Following Fatal Crash, Cambridge City Council Asks for Intersection Audits


The Cambridge City Council voted unanimously on Monday to ask City Manager Yi-An Huang ’05 to launch safety audits of intersections where collisions have resulted in serious injuries.

The vote follows the June 7 death of a female cyclist at the intersection of Mount Auburn and DeWolfe Streets after she collided with a truck making a right turn. The woman’s death sparked calls for change from transit advocates and an outpouring of grief.

The policy order asks Huang to develop a policy to conduct audits and consider intersection infrastructure changes after crashes. It also asks Huang to “develop a plan to implement needed safety improvements on an ongoing basis across other intersections.”

The policy order’s lead sponsor, Councilor Jivan Sobrinho-Wheeler, acknowledged that the city does already review intersections as it updates street infrastructure, but said Cambridge should “take this moment to be proactive” in examining the city’s most dangerous intersections.


“We know there are sites where there are regular crashes, regular EMS transports, are serious injuries that occur,” Sobrinho-Wheeler said.

The policy order was initially sponsored by Sobrinho-Wheeler, along with Vice Mayor Marc C. McGovern, Councilor Sumbul Siddiqui, and Councilor Burhan Azeem. However, at the request of Councilor Paul F. Toner, the Council voted to add all its members as sponsors.

The moment was a show of unity after a brief discussion during which councilors roundly praised the policy order — but it skirted the cycling policy debates that have divided the City Council in recent years.

The policy order responds to transit activists’ calls for an intersection audit process. Ahead of Monday’s meeting, the City Council received more than 100 messages in support of intersection audits and the creation of protected intersections through a letter campaign organized by Cambridge Bicycle Safety, a local advocacy group.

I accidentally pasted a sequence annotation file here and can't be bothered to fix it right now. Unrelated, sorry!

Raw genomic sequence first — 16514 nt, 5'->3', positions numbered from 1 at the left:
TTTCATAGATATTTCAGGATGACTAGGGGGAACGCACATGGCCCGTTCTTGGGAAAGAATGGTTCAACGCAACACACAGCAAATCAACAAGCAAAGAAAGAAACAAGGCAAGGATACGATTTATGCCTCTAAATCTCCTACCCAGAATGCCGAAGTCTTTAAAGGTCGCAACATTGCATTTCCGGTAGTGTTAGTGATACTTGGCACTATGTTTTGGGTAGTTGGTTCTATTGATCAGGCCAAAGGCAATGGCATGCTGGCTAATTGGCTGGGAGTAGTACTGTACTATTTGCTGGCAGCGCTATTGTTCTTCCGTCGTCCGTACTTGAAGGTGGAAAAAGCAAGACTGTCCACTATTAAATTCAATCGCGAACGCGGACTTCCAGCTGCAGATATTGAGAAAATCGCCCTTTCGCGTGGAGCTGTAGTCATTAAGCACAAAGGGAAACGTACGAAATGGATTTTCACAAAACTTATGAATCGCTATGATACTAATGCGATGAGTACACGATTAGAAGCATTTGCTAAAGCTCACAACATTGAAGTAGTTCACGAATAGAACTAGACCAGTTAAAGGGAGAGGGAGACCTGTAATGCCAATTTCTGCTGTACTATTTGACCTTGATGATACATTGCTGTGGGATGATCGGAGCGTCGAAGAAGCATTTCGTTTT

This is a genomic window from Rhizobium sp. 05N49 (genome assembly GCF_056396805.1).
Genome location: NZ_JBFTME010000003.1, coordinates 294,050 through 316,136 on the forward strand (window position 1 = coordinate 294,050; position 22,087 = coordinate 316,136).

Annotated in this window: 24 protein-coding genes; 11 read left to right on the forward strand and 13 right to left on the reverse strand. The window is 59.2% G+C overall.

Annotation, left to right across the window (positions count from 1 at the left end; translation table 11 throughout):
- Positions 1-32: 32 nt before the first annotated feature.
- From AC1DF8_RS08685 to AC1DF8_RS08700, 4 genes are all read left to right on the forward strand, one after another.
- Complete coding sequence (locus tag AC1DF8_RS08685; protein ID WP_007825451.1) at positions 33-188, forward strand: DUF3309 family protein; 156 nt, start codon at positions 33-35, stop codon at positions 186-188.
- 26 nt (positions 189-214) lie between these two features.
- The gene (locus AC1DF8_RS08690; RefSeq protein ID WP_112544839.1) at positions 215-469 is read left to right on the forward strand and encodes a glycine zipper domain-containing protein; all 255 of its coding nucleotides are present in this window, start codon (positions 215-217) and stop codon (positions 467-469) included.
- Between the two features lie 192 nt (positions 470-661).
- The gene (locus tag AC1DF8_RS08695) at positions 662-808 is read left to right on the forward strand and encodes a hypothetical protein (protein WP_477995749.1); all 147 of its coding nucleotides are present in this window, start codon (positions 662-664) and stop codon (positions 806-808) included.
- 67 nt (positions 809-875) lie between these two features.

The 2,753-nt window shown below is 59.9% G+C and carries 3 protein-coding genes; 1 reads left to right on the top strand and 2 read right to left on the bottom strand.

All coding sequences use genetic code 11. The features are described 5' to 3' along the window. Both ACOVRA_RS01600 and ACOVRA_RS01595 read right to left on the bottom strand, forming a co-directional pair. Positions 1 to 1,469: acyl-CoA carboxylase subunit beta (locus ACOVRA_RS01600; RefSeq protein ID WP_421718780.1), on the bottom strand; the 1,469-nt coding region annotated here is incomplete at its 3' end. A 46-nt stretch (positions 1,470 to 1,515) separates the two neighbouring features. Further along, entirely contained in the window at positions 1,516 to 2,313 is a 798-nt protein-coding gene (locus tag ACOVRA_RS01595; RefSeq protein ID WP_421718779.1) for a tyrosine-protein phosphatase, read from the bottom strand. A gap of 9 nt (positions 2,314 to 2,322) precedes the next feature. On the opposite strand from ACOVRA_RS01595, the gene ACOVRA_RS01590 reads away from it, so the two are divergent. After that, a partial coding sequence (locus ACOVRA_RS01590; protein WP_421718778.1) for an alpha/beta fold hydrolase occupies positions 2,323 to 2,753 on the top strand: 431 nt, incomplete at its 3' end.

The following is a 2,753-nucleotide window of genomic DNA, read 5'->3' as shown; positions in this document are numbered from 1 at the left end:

While the order mentions a litany of potential changes to intersections — including street markings, traffic signal placement and timing, and traffic calming measures — it doesn’t commit the city to implementing any such changes, nor does it address the kind of modifications that have historically proved most contentious, such as separated bike lanes.

Though the Cambridge Bicycle Safety letter also urged the Council to “install separated bike lanes without delay,” referencing their controversial vote to extend the deadline for completing a 25-mile bike lane network,” the policy order makes no mention of bike lanes.

The City Council also has yet to publicly discuss Cambridge’s fourth annual Cycling Safety Ordinance progress report, which tracks bike lane installation over the past year. Discussion of the CSO report was initially slated for the Council’s June 10 meeting, but councilors opted to defer the conversation until the Transportation Committee’s June 25 meeting, citing the fatal collision.

On Monday, the Council also unanimously adopted a policy order requesting that the City Manager issue a report on how to educate residents about roadway rules and safety. The measure passed without discussion.

But later in the meeting, Councilor Ayesha M. Wilson noted that Cambridge is a major tourist draw — which, she implied, could complicate efforts to educate the city’s road users.

During the public comment period at the beginning of Monday’s meeting, seven Cambridge and Boston residents spoke in favor of requiring intersection audits.

Cambridge resident and cycling safety activist Kenneth E. Carlson said he saw the immediate aftermath of the crash as he biked down Mount Auburn Street. Witnesses of the collision had stopped at the intersection, he said, clasping their hands over their mouths as they looked on.

“Something clearly went wrong at this intersection, and it was harrowing, horrific, and frightening to observe this woman losing her life in front of us,” Carlson said. “I think a safety audit is vital to do, and I think it’s very important that we see what went wrong and try to fix it.”

—Staff writer Tilly R. Robinson can be reached at Follow her on X @tillyrobin.